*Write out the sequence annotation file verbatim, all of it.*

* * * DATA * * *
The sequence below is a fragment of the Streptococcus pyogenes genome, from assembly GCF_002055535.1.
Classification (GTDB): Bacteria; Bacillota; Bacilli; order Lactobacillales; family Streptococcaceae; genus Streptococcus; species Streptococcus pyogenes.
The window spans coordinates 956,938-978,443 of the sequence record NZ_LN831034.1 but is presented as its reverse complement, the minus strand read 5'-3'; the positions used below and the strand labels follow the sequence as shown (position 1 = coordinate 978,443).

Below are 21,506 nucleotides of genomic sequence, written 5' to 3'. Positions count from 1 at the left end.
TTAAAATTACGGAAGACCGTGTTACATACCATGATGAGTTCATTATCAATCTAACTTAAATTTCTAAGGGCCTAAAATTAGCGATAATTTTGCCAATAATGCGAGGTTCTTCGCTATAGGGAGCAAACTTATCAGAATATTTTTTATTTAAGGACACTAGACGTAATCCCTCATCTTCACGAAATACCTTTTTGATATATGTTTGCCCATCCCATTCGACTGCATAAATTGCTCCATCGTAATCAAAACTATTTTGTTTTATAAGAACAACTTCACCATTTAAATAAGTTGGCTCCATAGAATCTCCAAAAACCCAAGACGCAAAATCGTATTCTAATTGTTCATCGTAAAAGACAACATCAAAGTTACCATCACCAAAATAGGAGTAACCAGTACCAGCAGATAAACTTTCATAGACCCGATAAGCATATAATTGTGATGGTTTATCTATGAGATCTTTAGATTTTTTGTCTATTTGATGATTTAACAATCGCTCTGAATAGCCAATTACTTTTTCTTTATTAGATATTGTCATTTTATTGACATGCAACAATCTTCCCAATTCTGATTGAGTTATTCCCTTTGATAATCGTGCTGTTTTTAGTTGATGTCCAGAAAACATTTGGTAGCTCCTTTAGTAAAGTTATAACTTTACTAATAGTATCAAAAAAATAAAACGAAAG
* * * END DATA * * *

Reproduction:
The sequence below is a fragment of the Streptococcus pyogenes genome, from assembly GCF_002055535.1.
Classification (GTDB): Bacteria; Bacillota; Bacilli; order Lactobacillales; family Streptococcaceae; genus Streptococcus; species Streptococcus pyogenes.
The window spans coordinates 956,938-978,443 of the sequence record NZ_LN831034.1 but is presented as its reverse complement, the minus strand read 5'-3'; the positions used below and the strand labels follow the sequence as shown (position 1 = coordinate 978,443).

Below are 21,506 nucleotides of genomic sequence, written 5' to 3'. Positions count from 1 at the left end.
TTAAAATTACGGAAGACCGTGTTACATACCATGATGAGTTCATTATCAATCTAACTTAAATTTCTAAGGGCCTAAAATTAGCGATAATTTTGCCAATAATGCGAGGTTCTTCGCTATAGGGAGCAAACTTATCAGAATATTTTTTATTTAAGGACACTAGACGTAATCCCTCATCTTCACGAAATACCTTTTTGATATATGTTTGCCCATCCCATTCGACTGCATAAATTGCTCCATCGTAATCAAAACTATTTTGTTTTATAAGAACAACTTCACCATTTAAATAAGTTGGCTCCATAGAATCTCCAAAAACCCAAGACGCAAAATCGTATTCTAATTGTTCATCGTAAAAGACAACATCAAAGTTACCATCACCAAAATAGGAGTAACCAGTACCAGCAGATAAACTTTCATAGACCCGATAAGCATATAATTGTGATGGTTTATCTATGAGATCTTTAGATTTTTTGTCTATTTGATGATTTAACAATCGCTCTGAATAGCCAATTACTTTTTCTTTATTAGATATTGTCATTTTATTGACATGCAACAATCTTCCCAATTCTGATTGAGTTATTCCCTTTGATAATCGTGCTGTTTTTAGTTGATGTCCAGAAAACATTTGGTAGCTCCTTTAGTAAAGTTATAACTTTACTAATAGTATCAAAAAAATAAAACGAAAG